An odd question, yes, but a question I am asking anyway. I have a group of feral cats that lives in a cave system. They've lived down here for generations, and survival of the fittest weeded out the builds that were unlikely to survive. Question is, could cats sustain their basic needs, off of only what is in the caves? These cats are of human intelligence, have extremely primitive technology. As a bonus, you can also add what mutations and genetics would aid a cat in cave survival (Real life mutations and genes).
With no humans to domesticate, they'll have to hunt their own bats.
Which proliferate by the thousands in caves in many parts of the world.
Some species are blind, living in deep caves without light, so these cats may have unusually large ears, and hunt by the splashes and plops they make breaking the surface.
I think your cats may can survive by hunting bats, besides I think @L.Dutch may be thinking about deep underground ones rather than caves, beside you say your cave is not blocked, which doesn't mean other animals beside your cat don't go outside to hunt, unless I'm mistaken and it includes other animals too?
Also I have seen feral cats hunt bats many times, even inside caves or usually near the cave's mouth.
Human Intelligence is the most overpowered skill you can give to any animal and it's arguably the most powerful skill ever--it's what's enabled humans to dominate the world. This is why I'd say: As long as it's thermodynamically possible, yes, your cats can survive.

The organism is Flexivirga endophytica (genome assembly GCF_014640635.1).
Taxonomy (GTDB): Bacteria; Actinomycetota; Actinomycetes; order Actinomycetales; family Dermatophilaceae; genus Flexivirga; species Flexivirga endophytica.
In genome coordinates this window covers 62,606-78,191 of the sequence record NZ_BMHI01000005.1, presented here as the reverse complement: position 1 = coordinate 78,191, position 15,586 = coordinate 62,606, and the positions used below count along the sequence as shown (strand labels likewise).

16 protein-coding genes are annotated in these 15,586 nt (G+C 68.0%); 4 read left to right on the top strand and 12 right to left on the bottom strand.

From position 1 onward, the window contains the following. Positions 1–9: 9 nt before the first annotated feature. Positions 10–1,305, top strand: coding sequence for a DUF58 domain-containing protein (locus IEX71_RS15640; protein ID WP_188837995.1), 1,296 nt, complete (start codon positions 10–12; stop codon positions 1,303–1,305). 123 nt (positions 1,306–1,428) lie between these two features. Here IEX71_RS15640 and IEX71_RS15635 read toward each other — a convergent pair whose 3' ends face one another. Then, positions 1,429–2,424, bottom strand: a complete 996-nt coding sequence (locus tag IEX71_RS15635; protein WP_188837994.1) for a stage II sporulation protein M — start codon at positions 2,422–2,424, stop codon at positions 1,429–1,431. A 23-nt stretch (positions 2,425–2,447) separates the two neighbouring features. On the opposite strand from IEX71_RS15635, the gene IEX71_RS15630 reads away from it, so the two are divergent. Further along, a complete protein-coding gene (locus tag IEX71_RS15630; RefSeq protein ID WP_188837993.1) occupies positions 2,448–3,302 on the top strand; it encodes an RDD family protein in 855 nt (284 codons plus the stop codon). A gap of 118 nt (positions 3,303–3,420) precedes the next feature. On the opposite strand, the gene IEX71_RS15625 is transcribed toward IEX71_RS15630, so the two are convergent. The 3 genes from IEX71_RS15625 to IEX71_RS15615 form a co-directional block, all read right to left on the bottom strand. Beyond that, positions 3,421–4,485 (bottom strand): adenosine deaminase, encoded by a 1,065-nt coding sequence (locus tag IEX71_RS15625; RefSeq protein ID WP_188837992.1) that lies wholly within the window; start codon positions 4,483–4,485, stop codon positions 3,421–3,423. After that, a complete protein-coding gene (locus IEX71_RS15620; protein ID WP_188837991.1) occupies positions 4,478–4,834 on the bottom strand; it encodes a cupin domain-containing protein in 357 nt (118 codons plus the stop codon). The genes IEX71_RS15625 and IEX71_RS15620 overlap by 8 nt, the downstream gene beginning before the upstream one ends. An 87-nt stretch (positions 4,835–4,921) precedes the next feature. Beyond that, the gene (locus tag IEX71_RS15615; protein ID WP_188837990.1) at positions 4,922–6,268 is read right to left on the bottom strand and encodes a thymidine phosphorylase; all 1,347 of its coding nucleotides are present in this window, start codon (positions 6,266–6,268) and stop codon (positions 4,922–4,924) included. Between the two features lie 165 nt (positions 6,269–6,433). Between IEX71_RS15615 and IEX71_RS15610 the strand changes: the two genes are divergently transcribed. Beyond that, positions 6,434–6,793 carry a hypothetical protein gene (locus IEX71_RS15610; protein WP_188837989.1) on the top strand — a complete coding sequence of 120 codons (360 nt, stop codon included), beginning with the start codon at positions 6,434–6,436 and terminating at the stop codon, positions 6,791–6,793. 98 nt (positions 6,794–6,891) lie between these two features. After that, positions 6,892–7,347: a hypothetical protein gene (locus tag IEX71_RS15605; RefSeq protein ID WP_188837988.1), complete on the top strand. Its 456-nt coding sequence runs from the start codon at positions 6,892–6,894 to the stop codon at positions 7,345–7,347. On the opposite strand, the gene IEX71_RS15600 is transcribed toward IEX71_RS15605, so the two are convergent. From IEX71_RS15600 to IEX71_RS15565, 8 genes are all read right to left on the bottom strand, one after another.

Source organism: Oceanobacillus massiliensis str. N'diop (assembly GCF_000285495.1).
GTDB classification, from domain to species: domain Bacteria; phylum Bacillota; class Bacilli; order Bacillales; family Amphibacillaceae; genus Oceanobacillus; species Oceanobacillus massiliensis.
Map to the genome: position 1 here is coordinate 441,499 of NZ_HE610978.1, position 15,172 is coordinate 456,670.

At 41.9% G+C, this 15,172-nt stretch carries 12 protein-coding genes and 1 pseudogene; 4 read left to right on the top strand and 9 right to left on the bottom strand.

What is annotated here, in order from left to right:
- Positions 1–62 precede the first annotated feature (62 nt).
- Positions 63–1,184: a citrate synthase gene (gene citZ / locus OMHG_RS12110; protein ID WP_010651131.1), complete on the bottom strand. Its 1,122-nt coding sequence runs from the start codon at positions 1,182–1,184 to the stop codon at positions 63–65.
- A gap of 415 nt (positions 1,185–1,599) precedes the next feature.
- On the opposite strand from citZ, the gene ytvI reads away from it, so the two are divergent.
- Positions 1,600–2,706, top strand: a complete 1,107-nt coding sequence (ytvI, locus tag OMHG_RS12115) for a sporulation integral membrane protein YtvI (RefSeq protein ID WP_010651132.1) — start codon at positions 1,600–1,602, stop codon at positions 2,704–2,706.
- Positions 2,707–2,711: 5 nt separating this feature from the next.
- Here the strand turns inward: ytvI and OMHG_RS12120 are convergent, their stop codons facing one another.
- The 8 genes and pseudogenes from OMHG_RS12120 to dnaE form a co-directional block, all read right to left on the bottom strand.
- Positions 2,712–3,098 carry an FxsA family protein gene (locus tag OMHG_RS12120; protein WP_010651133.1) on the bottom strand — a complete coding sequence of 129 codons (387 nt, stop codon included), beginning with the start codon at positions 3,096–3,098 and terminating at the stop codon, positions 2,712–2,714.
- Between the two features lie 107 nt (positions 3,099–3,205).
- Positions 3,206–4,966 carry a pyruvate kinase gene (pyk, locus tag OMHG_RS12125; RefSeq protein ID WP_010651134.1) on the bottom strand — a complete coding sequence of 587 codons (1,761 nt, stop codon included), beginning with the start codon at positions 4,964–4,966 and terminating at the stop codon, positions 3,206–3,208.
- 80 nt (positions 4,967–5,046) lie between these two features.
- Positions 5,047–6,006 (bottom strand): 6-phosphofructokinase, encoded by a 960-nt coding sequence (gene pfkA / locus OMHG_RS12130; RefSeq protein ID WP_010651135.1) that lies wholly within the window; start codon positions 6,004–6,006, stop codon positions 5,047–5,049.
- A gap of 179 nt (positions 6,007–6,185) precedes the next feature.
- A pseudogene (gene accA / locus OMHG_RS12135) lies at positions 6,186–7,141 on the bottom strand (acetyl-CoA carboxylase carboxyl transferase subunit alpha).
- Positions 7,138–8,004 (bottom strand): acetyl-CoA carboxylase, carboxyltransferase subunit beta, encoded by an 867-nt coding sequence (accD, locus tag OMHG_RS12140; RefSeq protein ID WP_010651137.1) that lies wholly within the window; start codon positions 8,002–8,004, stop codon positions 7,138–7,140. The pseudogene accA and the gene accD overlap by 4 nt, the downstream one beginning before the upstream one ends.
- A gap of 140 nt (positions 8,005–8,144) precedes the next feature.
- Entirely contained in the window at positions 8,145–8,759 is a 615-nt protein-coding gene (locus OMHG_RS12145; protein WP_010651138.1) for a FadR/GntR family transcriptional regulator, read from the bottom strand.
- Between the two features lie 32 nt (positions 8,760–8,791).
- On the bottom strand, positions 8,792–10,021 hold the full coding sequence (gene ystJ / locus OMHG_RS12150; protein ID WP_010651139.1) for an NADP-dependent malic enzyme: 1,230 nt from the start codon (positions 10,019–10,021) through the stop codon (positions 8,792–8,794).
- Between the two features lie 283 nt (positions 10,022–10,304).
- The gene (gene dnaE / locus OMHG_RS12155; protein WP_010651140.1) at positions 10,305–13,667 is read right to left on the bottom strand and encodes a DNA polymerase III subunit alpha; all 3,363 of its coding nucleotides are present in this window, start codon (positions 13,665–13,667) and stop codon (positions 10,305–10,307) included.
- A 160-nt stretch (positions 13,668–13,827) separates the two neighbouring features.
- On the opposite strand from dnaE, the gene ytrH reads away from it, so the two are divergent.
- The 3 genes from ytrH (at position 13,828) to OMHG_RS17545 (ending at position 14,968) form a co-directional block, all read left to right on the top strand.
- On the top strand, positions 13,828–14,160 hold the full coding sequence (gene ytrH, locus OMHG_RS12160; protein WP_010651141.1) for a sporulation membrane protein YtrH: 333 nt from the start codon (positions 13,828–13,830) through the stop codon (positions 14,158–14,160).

To elaborate: living creatures consume energy, measured (for example) in Calories. If a creature eats more Calories than they burn, they survive. If a creature eats less Calories than they burn, they will eventually die, probably before procreation. This means for your cats to survive multiple generations, you need to introduce energy into the cave system somehow. Some ways this could be done:
Hunting non-cave creatures: mice or other small prey animals consume food outside, wander into the cave, and get killed and eaten. Requires reliable and high "wandering in" rate
Farming: certain cave sections have skylights where sunlight pours in. These patches of light are used to grow plants (although I'm not sure if cats would be ok with a strictly vegetarian diet). These plants could also be used as food for domesticated animals, which are eventually eaten by the cats
Fishing: a surface river goes underground and passes through the cave. The cats can use nets or other fishing strategies to catch aquatic life and then eat it
Fungal farming: provided the cats have some sort of abundant biomass source, mushrooms and other fungi can be farmed and consumed directly or used to feed livestock. This has advantages because the fungi do not require sunlight.
Pre-supply: some food preservation methods can keep food edible for a very long, if not indefinite, time. For example, maybe someone stored tens or hundreds of tons of pemmican in the cave before sealing it. This could feed many generations along with possible livestock or fungal farms as desired.
The food chain inside caves is fed through the few organic matter which drips inside the environment. Therefore it cannot sustain large organisms.
The largest cave organism I recall is a sort of newt, way smaller than a cat. If your cats have to sustain themselves only with what they can forage in the caves they will be forced to scale down to a similar size.
Anything bigger would probably starve.